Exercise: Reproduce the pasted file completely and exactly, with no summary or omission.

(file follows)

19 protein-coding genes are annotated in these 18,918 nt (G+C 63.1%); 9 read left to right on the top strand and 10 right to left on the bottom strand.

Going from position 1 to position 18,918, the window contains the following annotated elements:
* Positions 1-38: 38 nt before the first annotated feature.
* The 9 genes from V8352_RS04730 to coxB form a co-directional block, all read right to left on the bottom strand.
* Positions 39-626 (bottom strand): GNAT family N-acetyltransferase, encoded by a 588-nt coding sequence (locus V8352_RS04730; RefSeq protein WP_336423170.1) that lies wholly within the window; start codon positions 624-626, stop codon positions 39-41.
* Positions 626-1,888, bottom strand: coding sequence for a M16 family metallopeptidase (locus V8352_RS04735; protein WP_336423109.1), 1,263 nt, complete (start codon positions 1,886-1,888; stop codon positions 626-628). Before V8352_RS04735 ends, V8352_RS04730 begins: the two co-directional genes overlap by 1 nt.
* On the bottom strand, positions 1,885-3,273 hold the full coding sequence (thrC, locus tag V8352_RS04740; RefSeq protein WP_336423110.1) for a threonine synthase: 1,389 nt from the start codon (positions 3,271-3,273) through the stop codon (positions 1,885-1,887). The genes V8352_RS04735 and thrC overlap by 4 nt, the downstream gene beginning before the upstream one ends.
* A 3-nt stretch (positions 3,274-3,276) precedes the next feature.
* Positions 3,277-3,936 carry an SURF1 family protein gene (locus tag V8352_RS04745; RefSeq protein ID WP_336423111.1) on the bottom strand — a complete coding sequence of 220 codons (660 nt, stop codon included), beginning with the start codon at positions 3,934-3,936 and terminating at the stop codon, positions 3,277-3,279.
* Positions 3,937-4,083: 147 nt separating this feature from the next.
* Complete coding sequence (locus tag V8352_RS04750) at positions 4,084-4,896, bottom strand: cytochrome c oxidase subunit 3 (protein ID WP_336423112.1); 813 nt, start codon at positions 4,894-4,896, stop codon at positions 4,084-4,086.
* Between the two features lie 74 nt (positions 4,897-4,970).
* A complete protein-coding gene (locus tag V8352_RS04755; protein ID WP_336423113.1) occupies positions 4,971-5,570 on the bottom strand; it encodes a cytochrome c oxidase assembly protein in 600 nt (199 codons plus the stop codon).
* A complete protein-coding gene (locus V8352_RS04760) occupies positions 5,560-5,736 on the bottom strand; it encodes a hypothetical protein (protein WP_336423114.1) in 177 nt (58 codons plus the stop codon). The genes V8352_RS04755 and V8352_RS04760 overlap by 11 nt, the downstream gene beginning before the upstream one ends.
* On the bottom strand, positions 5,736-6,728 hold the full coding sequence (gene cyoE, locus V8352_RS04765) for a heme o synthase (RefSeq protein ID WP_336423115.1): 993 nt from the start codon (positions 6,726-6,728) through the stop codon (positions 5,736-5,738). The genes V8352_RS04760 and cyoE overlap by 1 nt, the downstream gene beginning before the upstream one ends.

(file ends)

19 protein-coding genes are annotated in these 18,918 nt (G+C 63.1%); 9 read left to right on the top strand and 10 right to left on the bottom strand.

Going from position 1 to position 18,918, the window contains the following annotated elements:
* Positions 1-38: 38 nt before the first annotated feature.
* The 9 genes from V8352_RS04730 to coxB form a co-directional block, all read right to left on the bottom strand.
* Positions 39-626 (bottom strand): GNAT family N-acetyltransferase, encoded by a 588-nt coding sequence (locus V8352_RS04730; RefSeq protein WP_336423170.1) that lies wholly within the window; start codon positions 624-626, stop codon positions 39-41.
* Positions 626-1,888, bottom strand: coding sequence for a M16 family metallopeptidase (locus V8352_RS04735; protein WP_336423109.1), 1,263 nt, complete (start codon positions 1,886-1,888; stop codon positions 626-628). Before V8352_RS04735 ends, V8352_RS04730 begins: the two co-directional genes overlap by 1 nt.
* On the bottom strand, positions 1,885-3,273 hold the full coding sequence (thrC, locus tag V8352_RS04740; RefSeq protein WP_336423110.1) for a threonine synthase: 1,389 nt from the start codon (positions 3,271-3,273) through the stop codon (positions 1,885-1,887). The genes V8352_RS04735 and thrC overlap by 4 nt, the downstream gene beginning before the upstream one ends.
* A 3-nt stretch (positions 3,274-3,276) precedes the next feature.
* Positions 3,277-3,936 carry an SURF1 family protein gene (locus tag V8352_RS04745; RefSeq protein ID WP_336423111.1) on the bottom strand — a complete coding sequence of 220 codons (660 nt, stop codon included), beginning with the start codon at positions 3,934-3,936 and terminating at the stop codon, positions 3,277-3,279.
* Positions 3,937-4,083: 147 nt separating this feature from the next.
* Complete coding sequence (locus tag V8352_RS04750) at positions 4,084-4,896, bottom strand: cytochrome c oxidase subunit 3 (protein ID WP_336423112.1); 813 nt, start codon at positions 4,894-4,896, stop codon at positions 4,084-4,086.
* Between the two features lie 74 nt (positions 4,897-4,970).
* A complete protein-coding gene (locus tag V8352_RS04755; protein ID WP_336423113.1) occupies positions 4,971-5,570 on the bottom strand; it encodes a cytochrome c oxidase assembly protein in 600 nt (199 codons plus the stop codon).
* A complete protein-coding gene (locus V8352_RS04760) occupies positions 5,560-5,736 on the bottom strand; it encodes a hypothetical protein (protein WP_336423114.1) in 177 nt (58 codons plus the stop codon). The genes V8352_RS04755 and V8352_RS04760 overlap by 11 nt, the downstream gene beginning before the upstream one ends.
* On the bottom strand, positions 5,736-6,728 hold the full coding sequence (gene cyoE, locus V8352_RS04765) for a heme o synthase (RefSeq protein ID WP_336423115.1): 993 nt from the start codon (positions 6,726-6,728) through the stop codon (positions 5,736-5,738). The genes V8352_RS04760 and cyoE overlap by 1 nt, the downstream gene beginning before the upstream one ends.